Brussels, 23 May 2016 – On 18 May, the European Commission published the 2016 Country-Specific Recommendations (CSRs) proposals. EAPN welcomes the increased number of CSRs with a focus on ‘poverty reduction and social inclusion’ from 6 (2015) to 11 Member States (BG, CZ, ES, HR, HU, IE, IT, LV, PT, RO, SK), underpinned by Commissioner Thyssen’s statement in the CSR Press Release “this year’s recommendations have a strong focus on social and employment issues. Only by ensuring that social considerations are better integrated in all EU policy areas we will truly achieve a Social Europe.”
The countries identified, are generally the countries suffering the highest number of people at risk of poverty and social exclusion, with some exceptions (CZ) and some omissions (EE), and poverty is specifically cited in several of the preambles. Very importantly, there is an important increase in the number of countries receiving CSRs regarding adequacy and/or coverage of minimum income (BG, ES, HU, LV, LT).
However, the dominant focus of both the Communication and the CSRs continues to be on ‘preserving responsible public finances’ i.e. reducing public deficit and debt, (reflected in the main CSRs 1 and 2), requiring continued austerity and ‘rationalization of social spending’ (IT), which will explicitly undermine any attempts at poverty reduction. Whilst employment is a major focus, with 15 receiving CSRs on Active Labour Market policies, integrated active inclusion is not generally underlined, nor a requirement to promotequality jobs with living wages, or actively reduce in-work poverty. Although there is increased attention to investment, social investment is not strongly underlined and the approach to services, particularly ‘social services, including housing and health’ is focussed on ‘modernisation’, rather than ensuring universal and affordable access for all.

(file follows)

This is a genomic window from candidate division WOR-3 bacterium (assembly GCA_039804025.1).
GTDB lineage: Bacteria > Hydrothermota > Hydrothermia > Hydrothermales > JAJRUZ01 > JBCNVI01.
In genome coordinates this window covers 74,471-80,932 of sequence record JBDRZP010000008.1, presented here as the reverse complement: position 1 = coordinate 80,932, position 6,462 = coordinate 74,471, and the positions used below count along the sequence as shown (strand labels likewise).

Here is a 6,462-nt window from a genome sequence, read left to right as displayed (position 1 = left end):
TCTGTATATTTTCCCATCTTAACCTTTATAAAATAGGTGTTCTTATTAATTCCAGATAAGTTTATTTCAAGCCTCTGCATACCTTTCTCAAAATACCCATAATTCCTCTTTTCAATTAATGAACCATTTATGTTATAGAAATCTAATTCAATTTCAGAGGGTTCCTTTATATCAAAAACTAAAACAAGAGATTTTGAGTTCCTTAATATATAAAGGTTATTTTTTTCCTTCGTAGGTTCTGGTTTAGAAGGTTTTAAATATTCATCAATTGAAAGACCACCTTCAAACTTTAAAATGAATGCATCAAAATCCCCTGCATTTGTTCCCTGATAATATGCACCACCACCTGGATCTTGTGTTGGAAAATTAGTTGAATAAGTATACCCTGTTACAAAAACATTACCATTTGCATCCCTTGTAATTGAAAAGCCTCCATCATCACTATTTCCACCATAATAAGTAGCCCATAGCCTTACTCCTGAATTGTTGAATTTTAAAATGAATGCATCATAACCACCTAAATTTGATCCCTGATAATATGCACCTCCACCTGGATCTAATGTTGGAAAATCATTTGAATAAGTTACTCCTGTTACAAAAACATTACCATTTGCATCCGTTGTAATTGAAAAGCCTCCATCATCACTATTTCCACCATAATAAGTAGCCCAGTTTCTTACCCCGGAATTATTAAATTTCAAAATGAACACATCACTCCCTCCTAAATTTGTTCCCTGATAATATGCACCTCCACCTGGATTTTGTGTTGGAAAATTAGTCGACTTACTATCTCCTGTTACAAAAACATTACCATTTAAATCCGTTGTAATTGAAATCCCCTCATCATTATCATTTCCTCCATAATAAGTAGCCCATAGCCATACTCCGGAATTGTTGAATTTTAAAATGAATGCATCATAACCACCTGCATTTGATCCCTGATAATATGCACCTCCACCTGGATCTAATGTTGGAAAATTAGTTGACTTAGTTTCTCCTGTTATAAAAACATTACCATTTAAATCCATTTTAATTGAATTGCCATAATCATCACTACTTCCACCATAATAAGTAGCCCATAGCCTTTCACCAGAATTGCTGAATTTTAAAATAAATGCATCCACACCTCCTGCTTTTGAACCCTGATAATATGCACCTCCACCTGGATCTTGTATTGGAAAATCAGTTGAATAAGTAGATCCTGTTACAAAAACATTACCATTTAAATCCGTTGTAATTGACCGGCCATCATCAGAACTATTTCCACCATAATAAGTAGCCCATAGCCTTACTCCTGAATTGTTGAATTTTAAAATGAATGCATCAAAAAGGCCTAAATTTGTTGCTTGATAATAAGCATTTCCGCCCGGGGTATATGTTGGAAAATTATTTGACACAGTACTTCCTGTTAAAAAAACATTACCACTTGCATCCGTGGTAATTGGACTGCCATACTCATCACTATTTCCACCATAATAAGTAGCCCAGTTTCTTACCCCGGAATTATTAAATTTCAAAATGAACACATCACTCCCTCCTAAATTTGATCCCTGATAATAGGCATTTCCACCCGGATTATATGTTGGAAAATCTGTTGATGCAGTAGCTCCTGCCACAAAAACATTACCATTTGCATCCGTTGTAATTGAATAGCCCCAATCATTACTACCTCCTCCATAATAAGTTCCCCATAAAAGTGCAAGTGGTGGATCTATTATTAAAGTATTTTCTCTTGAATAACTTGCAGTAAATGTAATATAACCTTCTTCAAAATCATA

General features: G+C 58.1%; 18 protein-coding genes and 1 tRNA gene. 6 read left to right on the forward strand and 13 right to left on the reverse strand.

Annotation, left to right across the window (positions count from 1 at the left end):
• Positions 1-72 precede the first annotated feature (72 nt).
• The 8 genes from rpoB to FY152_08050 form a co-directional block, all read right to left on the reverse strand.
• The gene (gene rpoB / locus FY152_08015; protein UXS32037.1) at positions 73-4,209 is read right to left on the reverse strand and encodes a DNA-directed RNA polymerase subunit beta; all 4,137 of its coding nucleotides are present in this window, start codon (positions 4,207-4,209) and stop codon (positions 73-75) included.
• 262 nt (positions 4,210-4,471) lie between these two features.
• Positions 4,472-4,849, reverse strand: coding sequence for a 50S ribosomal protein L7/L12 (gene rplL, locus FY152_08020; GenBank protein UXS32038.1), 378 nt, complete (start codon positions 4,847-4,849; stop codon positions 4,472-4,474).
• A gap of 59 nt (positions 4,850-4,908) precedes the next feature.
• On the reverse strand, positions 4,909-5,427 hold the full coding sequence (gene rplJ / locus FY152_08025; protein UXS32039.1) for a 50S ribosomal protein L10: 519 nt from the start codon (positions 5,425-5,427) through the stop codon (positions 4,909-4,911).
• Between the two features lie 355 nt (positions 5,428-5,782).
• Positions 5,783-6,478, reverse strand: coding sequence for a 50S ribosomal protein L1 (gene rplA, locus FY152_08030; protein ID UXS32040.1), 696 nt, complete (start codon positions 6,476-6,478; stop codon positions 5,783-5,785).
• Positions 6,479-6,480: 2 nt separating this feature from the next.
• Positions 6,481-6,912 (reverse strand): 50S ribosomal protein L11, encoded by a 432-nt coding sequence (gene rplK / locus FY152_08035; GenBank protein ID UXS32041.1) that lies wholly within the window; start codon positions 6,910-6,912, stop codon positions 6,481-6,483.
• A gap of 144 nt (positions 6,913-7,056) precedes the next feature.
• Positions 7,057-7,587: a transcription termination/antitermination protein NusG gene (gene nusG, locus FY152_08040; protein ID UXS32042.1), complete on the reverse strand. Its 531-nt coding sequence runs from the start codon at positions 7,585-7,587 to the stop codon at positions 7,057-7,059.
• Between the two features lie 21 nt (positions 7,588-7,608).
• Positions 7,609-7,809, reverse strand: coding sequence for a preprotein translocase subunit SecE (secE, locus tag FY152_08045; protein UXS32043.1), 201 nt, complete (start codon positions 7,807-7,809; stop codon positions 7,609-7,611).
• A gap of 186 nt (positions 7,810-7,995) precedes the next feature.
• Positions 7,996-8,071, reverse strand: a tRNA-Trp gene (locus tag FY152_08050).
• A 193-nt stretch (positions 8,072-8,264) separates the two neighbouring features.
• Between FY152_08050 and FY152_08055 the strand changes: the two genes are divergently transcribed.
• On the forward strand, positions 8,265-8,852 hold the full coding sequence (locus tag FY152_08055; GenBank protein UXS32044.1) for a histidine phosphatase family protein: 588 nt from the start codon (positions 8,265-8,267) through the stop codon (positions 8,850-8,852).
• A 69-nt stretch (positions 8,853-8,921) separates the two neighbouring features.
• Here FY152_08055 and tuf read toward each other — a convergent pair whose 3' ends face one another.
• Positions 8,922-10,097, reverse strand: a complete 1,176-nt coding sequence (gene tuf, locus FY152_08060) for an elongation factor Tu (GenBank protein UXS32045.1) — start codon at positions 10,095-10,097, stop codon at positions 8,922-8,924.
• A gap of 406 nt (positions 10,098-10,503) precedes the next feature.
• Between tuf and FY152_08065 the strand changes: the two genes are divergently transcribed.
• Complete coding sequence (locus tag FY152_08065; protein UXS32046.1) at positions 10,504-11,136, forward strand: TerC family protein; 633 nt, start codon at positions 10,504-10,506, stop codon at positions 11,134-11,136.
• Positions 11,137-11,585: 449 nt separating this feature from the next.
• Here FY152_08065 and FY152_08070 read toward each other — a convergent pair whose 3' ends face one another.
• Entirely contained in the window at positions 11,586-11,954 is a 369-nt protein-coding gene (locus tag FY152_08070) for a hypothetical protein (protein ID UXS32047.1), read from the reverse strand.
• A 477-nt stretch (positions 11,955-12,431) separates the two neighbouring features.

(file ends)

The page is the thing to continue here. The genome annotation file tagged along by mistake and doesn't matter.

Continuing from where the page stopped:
Although refugees and migrants are given increased attention, together with Roma, women and children,other target groups facing increased risk of poverty seem to be missed, e.g. homeless, people with disabilities and health problems. Few countries receive specific recommendations around developing or implementing an integrated strategy to fight poverty and social exclusion – as a concrete follow up to the poverty target in Europe 2020.
“We’re pleased to see more ‘poverty CSRs’ with backing for adequate minimum income/income support as expressions of good intent by the Commission. However it’s difficult to see the overall coherence of the proposals and the impact on poverty. The dominant message still seems to be austerity. We were hoping to see more immediate signs that the pillar of social rights would start to require a coherent, social and sustainable economic approach delivering on Europe 2020 promises. We hoped that the recently adopted European Parliament report “meeting the anti-poverty target in light of increasing household costs” would have given inspiration for the poverty CSRs” said Sérgio Aires, President of EAPN.
“We also want to underline our concern about the threat of sanctions for Portugal and Spain, under the excessive deficit procedure. This seems discriminatory and counterproductive when other countries have similar debt and deficit levels. This will drive a further wedge within the EU, exacerbating the difficulties for the most vulnerable countries and increasing poverty” added Fintan Farrell, Director of EAPN.
EAPN will be carrying out a fuller assessment with its members.